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March 22, 2017 The Signal page 19

Ed Sheeran’s ‘Divide’ unites fans


‘Divide’ has Sheeran experimenting with new sounds. By Lily Firth Staff Writer

It’s not news to anyone that Ed Sheeran has been a very successful and popular artist. Fans of the British singer fell in love with everything from his poetic ballads to his upbeat acoustic songs accompanied by his trusty guitar and loop pedal. Sheeran devastated his fans, though, when he announced in 2015 that he was going radio silent and dropping off the grid for a while, absent on social media and no longer creating new music, in order to do some quiet soul searching. Finally, Sheeran dropped his highly anticipated album on March 3, and he did not disappoint. Although his other albums were amazing, Sheeran outdid himself with his most recent album, “Divide.” He branched out

of his comfort zone and experimented with new instruments and sounds, including two very Irish sounding songs, “Galway Girl” and “Nancy Mulligan.” Of course, he still breaks hearts with his slow ballads, such as “Save Myself” in which he sings about having to save his own heart before he can love again. In the somber song “Happier,” he admits that his lover will truly be happier with someone else. Sheeran taps deep into his own emotions and experiences to make his music so personal and relatable to the audience. We can feel his pain through his tender and poignant lyrics. He added some upbeat songs to bring us back up, too. Some of his songs actually made me laugh out loud like“New Man,” which makes fun of the materialistic new man his past lover is bragging about to him. Even the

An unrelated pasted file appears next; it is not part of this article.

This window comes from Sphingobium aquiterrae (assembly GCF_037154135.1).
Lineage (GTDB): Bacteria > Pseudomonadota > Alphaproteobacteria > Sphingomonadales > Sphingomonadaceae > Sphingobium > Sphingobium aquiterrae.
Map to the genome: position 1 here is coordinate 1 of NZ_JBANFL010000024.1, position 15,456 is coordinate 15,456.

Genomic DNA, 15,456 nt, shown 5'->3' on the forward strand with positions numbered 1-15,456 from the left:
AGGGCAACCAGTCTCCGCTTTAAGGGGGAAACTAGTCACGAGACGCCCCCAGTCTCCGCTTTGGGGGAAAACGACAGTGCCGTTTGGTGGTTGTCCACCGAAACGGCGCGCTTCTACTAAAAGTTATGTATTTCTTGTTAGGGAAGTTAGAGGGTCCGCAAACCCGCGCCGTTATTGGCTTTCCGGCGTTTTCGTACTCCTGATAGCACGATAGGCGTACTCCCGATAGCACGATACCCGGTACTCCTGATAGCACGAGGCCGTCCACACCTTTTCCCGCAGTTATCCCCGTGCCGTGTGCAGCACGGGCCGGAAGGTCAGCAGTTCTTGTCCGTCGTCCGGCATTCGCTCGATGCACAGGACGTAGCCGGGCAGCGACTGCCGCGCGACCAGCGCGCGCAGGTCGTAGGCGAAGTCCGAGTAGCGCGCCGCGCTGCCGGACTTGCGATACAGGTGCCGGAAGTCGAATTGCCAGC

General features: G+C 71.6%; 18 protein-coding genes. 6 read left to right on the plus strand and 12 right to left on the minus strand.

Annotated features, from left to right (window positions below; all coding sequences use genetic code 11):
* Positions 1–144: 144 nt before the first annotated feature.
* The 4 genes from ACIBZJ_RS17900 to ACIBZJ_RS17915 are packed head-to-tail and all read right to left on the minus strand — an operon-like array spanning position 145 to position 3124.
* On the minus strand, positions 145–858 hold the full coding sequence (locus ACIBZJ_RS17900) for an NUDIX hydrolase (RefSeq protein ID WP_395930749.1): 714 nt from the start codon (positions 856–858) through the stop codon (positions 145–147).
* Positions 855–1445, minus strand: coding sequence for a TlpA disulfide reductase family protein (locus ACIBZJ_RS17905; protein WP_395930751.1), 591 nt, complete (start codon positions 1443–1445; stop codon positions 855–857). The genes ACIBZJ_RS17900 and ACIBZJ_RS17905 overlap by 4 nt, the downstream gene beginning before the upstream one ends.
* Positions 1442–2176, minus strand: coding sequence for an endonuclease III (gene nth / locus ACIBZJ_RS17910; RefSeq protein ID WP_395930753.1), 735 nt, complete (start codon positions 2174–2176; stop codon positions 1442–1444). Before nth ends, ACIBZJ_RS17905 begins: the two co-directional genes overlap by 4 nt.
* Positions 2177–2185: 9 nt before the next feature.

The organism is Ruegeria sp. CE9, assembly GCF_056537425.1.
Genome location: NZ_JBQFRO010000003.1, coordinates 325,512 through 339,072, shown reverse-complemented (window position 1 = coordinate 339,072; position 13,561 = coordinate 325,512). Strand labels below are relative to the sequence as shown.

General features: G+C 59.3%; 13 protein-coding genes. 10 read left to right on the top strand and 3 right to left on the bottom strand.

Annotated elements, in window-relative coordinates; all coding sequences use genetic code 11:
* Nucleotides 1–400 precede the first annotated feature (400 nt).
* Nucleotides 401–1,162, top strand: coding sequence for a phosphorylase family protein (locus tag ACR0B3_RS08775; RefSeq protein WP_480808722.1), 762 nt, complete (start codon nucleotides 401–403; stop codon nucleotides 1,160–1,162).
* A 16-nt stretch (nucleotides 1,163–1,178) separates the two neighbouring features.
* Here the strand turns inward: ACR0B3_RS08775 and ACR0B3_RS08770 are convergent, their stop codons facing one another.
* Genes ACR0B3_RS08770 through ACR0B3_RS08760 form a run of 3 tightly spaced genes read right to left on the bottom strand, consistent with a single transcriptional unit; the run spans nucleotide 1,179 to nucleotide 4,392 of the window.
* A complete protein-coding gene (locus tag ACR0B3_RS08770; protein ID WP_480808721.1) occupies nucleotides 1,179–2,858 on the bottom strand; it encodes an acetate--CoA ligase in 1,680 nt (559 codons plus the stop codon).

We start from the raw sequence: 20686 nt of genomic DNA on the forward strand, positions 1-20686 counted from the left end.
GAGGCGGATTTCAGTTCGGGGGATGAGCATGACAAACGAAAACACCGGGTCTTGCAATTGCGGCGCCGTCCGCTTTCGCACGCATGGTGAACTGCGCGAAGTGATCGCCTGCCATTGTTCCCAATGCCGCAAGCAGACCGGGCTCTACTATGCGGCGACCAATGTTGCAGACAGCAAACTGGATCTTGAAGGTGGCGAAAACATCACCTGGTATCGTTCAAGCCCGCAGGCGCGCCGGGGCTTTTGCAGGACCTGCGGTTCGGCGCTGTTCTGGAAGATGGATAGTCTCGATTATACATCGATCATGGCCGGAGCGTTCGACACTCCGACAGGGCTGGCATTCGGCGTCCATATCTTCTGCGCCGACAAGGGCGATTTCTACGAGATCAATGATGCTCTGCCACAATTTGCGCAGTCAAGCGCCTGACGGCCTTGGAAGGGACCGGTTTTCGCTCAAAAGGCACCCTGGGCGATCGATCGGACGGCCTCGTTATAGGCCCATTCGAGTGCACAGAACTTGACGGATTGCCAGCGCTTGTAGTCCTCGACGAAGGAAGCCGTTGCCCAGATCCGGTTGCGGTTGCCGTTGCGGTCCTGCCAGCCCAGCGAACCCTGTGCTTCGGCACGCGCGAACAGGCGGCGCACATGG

perky flutes in “Barcelona” made me want to smile and dance in my seat. Even some songs have important messages that make me reflect on our society. In “What Do I Know?” he ponders how to save the world with just a piano and some positivity. “Castle on the Hill” reminisces about simpler times and plays on my homesickness while I recall fond childhood memories. He also does an impressive job of rapping in “Eraser.” His lyrics aren’t nonsensical either –– he taps into his emotions and pours his heart out about what fame and money has done to him and how it is destroying a lot of his relationships. His album makes you laugh, cry, reminisce and even fall in

love with him. It is truly a beautiful work of art. There are a million praises I can say about this album, and I’m sure his fans will all agree with me. The charts agree, too –– his single “Shape of You” is already No. 1 in many countries and played repeatedly on the radio. This album is No. 1 in several countries, as well. Everyone has been buzzing and tweeting about this new album, including other successful artists such as Calvin Harris, who sent a loving tweet Sheeran’s way. Spotify also recently crowned Sheeran as the No. 1 streamed artist on its site. With the success of his album, I’m sure we will see a lot more growth and success from Sheeran in years to come.


Sheeran’s lyrics and singing cover a range of emotions.

Loud / High school students recite poems continued from page 1

Koffa first participated three years ago with his school, but last year, no teacher would run the program, preventing him from participating again. He started a poetry club and worked with Poetry Out Loud and the vice principal of his school to get involved again. “He’s an amazing young man,” Potucek said. “This concept opened up a world for him.” After competing in the regional competition in Camden, N.J., Koffa took the stage to talk about what the competition means to him. Potucek summarized what he said. “This was his window, his way to get out, his escape,” Potucek said. Breana Sena, the runner-up from Dr. Ronald E. McNair Academic High School in Jersey City, N.J., gave a moving performance of “I Sit and Sew” by Alice Moore Dunbar-Nelson. The poem reflected the author’s desire to escape to something greater. “I sit and sew — a useless task it seems,/ My hands grown tired, my head weighed